Ads bombard us from every direction and never more so than the weeks between now and the end of the year for all the Christmas shopping every merchant is counting that we will do. It can be more than a little tempting and I can yield at times as well, but I try to only do so when the item is something I would usually buy from a merchant where I always shop. (I actually did that today when a shirt I know one grandson loves was on sale and then had a markdown on top of that for one day only. It brought the item to half price.) Other ads that look fun from sources I have not known before or items that are new to me don’t usually pull me in. I have already been known to make those mistakes before.
You don’t need to be very old before you start to notice there is a catch in that promise far more often than we might wish or suspect. There is always the fine print that most of us can’t or don’t take time to read that tells us a little about that if we can decipher it.
It’s little wonder we can feel challenges about grace and whether it really is what we hear it is or read that it is. The gift of grace is so scandalous, so costly, that we can more easily believe what Philip Yancey calls “ungrace” then grace.
The promise of grace seems too good to be true.
Phillip Yancey describes it this way:
“We are accustomed to finding a catch in every promise, but Jesus’ stories of extravagant grace include no catch, no loopholes disqualifying us from God’s love. Each has at its core an ending too good to be true – or so good that it must be true.”
As I prepare to attend a workshop on the book of Exodus, I am reminded again that God is the ultimate promise keeper and He proves it over and over again from Genesis to Revelation. No, we haven’t seen all that He says will happen because some of those things are still in the future but reading carefully from cover to cover will show his utter consistency.
Consider the promise God gave Abraham, a covenant, that from him and Sarah would come a people as numerous as the stars, a good land, and future kings. He even tells him how they will temporarily live in a foreign land where they will be afflicted for 400 years before bringing judgment on their oppressors so they will be released to inherit from Him a Promised Land. (Gensis15)
The promise/covenant is sealed with a sacrifice and a meal and then just as He said, Moses is spared and called to be the one God uses to accomplish this very thing. And God affirms his covenant promises again on Mount Sinai with an outline of the provisions. The people ratify it and again there is a sacrifice, a blood sacrifice, and a meal. And then God keeps making good on his promises.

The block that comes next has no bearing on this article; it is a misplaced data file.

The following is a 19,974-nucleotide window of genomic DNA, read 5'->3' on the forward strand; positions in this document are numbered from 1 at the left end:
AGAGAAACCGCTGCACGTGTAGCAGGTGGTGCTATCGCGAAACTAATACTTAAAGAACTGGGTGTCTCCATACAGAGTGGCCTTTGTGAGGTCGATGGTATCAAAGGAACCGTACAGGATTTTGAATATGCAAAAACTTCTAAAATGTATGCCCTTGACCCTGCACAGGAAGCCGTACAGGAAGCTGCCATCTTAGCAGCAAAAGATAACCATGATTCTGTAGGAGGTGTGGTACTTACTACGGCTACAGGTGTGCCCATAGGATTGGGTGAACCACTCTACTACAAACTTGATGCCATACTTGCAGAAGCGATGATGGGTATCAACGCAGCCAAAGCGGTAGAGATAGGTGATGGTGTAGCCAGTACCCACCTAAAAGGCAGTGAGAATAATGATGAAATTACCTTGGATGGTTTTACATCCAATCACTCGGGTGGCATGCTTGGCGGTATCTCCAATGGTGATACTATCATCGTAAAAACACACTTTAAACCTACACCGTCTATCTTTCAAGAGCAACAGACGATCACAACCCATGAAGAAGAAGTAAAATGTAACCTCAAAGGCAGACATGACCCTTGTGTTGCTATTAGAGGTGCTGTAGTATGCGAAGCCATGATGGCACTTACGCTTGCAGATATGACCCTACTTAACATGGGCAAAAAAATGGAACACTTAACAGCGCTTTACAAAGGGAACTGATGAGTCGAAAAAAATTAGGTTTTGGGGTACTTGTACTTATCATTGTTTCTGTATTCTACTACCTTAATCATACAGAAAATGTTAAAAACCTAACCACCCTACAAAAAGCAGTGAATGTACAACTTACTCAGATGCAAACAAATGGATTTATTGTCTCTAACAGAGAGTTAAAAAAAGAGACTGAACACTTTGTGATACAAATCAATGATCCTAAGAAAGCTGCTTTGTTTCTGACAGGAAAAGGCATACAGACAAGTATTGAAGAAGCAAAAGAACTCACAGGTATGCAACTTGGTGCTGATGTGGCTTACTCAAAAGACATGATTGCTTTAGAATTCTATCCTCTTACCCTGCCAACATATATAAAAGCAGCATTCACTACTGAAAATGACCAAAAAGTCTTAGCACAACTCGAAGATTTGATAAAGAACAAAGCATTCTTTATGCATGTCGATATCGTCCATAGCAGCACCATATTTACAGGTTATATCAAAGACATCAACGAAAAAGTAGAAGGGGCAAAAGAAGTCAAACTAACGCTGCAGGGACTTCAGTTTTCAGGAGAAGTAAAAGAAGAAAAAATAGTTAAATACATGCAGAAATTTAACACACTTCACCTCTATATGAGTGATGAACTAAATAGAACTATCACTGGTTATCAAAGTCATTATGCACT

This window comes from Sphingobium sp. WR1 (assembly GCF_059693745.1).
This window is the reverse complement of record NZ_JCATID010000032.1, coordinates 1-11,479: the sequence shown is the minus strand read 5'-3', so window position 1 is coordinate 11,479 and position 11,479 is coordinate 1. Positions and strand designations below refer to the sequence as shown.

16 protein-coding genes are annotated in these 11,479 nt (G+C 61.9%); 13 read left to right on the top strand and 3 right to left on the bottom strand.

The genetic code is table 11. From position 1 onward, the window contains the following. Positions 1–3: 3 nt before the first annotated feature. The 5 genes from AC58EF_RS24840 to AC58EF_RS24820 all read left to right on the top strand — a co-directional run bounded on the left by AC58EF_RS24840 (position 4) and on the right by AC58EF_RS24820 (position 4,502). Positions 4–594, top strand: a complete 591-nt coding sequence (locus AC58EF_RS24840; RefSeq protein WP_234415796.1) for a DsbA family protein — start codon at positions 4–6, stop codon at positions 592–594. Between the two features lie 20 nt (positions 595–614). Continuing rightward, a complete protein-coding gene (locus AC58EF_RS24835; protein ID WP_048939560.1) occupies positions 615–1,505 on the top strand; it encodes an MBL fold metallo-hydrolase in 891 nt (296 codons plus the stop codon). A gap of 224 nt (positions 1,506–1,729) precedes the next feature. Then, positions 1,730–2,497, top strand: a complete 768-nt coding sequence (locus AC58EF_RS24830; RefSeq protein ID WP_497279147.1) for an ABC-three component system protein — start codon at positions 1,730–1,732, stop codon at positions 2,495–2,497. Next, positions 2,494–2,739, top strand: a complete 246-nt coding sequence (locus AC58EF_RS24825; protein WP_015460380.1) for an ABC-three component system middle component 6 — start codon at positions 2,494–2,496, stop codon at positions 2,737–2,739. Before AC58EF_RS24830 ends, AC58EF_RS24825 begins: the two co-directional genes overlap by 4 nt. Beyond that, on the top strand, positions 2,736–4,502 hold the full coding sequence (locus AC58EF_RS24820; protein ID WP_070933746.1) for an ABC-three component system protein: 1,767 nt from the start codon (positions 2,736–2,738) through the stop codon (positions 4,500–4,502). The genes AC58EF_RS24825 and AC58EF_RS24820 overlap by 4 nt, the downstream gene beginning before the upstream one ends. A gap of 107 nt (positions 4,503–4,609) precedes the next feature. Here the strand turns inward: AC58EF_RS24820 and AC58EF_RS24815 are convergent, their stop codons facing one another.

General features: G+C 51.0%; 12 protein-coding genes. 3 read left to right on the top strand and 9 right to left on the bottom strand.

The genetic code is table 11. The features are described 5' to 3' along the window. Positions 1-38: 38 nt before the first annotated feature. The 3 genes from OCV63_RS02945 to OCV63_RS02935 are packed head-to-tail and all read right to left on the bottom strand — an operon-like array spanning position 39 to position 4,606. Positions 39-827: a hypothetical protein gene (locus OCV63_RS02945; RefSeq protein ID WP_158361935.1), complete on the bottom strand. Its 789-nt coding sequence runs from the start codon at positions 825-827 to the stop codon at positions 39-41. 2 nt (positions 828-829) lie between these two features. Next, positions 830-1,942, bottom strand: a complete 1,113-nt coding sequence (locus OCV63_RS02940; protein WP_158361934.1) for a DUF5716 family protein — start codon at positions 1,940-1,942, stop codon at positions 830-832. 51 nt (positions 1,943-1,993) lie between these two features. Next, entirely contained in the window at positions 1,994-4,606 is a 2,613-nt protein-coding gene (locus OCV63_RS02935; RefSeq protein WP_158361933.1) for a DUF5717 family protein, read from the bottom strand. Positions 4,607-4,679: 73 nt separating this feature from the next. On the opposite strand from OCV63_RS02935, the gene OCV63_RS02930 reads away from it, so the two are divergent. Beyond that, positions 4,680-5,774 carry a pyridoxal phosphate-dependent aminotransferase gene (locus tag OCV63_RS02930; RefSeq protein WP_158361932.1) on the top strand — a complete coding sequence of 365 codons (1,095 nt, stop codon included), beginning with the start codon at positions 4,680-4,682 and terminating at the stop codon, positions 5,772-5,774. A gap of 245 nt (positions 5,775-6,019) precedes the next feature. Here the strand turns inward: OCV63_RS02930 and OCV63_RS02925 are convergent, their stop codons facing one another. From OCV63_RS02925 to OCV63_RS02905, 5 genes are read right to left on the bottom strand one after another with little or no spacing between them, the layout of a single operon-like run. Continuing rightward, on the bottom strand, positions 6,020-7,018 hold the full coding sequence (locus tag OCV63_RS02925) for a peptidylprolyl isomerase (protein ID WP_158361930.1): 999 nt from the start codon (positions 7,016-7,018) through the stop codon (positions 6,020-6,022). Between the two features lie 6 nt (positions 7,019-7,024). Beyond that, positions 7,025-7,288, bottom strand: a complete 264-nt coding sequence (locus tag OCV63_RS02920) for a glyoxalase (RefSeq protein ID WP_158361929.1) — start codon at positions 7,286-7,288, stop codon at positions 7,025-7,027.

Once Israel is established and wants an earthly king like all the other nations around them, David replaces Saul on the throne, but a bigger promise is fulfilled when Jesus is born so many generations later that many will question if He is the one.
Because our timetable is so limited in scope, we can be tempted to doubt or question whether the promises yet to be fulfilled will actually happen. That is understandable perhaps, but to do so is unwise since all the other promises have been accomplished just as He said.
So, at its core we wrangle with the promises and the Promise Keeper and the grace He offers to those who will believe.
Is it possible that one of our challenges is that grace is so personal?
Henri Nouwen puts it this way:
“God rejoices. Not because the problems of the world have been solved, not because all human pain and suffering have come to an end, not because thousands of people have been converted and are now praising him for his goodness. No, God rejoices because one of his children who was lost is found.”
And grace comes to us again and again once we believe in Him. He knows we will still keep messing up. Our performance will never be good enough. We need his perfect sacrifice.
A letter once written by Mutua Mahiaini, leader of The Navigators constituency in Kenya, Africa, and quoted in Jerry Bridges’ great book, The Discipline of Grace, says:
“Any moment when we bask in God’s mercy and grace is our highest moment, higher than when we feel snug in our decent performance and cannot think of anything we need to confess.”
What’s the catch?
We must believe to receive this gift, but once we do there is no catch.
Grace is that great a gift and his love is everlasting.
4 thoughts on “No Catch…Really!”
Last year I had a revelation of sorts about Grace and what it truly means. Which is interesting since my blog’s name includes the word grace. 😉 But I realized that too often I was looking at grace as a “one-time” event at salvation, forgetting that God’s grace is mine every second of every day. And His grace comes through all manner of circumstances. In fact, to grow in grace is usually a result of trials. His Grace is indeed sufficient.
Thanks for sharing.
Wow! What a sweet sharing! I think I can identify with that a great deal. It was when I read A Discipline of Grace by Jerry Bridges that I dug deeper into my own skewed thinking about grace based on my early religious experiences. Thanks so much for this.💝